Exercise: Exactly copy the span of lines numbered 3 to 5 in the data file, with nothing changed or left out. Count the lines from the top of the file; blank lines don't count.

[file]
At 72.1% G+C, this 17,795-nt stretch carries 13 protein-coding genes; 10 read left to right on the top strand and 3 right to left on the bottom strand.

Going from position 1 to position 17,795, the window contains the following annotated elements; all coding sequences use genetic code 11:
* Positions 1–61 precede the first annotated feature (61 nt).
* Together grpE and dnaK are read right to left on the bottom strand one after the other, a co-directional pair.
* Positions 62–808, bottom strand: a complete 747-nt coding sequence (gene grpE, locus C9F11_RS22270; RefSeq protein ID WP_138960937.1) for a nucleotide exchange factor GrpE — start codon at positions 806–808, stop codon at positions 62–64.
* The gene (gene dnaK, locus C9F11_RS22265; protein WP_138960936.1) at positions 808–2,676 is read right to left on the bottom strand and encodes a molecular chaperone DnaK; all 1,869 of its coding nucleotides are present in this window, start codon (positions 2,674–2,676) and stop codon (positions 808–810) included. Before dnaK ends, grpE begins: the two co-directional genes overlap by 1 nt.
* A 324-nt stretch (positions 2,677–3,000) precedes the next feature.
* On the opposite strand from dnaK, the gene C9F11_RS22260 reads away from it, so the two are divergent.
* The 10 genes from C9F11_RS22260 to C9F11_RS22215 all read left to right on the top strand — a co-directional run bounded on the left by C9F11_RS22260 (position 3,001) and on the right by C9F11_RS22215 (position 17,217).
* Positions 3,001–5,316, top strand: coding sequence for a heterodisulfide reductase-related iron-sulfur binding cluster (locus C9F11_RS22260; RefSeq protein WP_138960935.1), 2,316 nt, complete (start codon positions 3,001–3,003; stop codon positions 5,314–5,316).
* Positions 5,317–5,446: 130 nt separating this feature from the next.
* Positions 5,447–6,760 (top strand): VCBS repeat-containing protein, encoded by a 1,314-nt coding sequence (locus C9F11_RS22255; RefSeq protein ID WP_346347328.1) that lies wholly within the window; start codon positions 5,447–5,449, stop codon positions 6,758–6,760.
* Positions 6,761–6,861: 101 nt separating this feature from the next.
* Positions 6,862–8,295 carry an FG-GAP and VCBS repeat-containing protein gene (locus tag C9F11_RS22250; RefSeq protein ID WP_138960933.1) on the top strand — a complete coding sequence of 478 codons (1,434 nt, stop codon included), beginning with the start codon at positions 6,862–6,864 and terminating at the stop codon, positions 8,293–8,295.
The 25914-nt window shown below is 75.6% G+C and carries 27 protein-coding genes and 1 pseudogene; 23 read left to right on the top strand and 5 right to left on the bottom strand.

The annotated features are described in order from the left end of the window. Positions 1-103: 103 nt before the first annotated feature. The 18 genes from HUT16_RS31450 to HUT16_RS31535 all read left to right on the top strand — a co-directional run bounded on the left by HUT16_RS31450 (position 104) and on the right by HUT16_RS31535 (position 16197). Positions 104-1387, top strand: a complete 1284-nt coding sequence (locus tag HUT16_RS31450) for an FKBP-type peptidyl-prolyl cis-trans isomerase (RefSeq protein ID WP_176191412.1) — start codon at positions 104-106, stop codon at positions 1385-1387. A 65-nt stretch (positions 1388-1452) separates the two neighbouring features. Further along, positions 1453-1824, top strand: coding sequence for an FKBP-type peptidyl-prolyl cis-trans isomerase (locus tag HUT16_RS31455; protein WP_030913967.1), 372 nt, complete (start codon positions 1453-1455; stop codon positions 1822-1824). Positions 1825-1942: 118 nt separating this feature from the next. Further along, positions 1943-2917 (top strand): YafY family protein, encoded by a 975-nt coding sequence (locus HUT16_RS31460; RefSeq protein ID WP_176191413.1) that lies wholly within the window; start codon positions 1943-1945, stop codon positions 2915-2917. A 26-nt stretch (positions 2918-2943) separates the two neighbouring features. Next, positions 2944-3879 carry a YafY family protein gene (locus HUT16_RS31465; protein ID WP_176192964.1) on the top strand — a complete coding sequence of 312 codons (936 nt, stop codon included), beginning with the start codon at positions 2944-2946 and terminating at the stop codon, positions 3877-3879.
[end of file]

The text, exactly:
* Positions 1–61 precede the first annotated feature (61 nt).
* Together grpE and dnaK are read right to left on the bottom strand one after the other, a co-directional pair.
* Positions 62–808, bottom strand: a complete 747-nt coding sequence (gene grpE, locus C9F11_RS22270; RefSeq protein ID WP_138960937.1) for a nucleotide exchange factor GrpE — start codon at positions 806–808, stop codon at positions 62–64.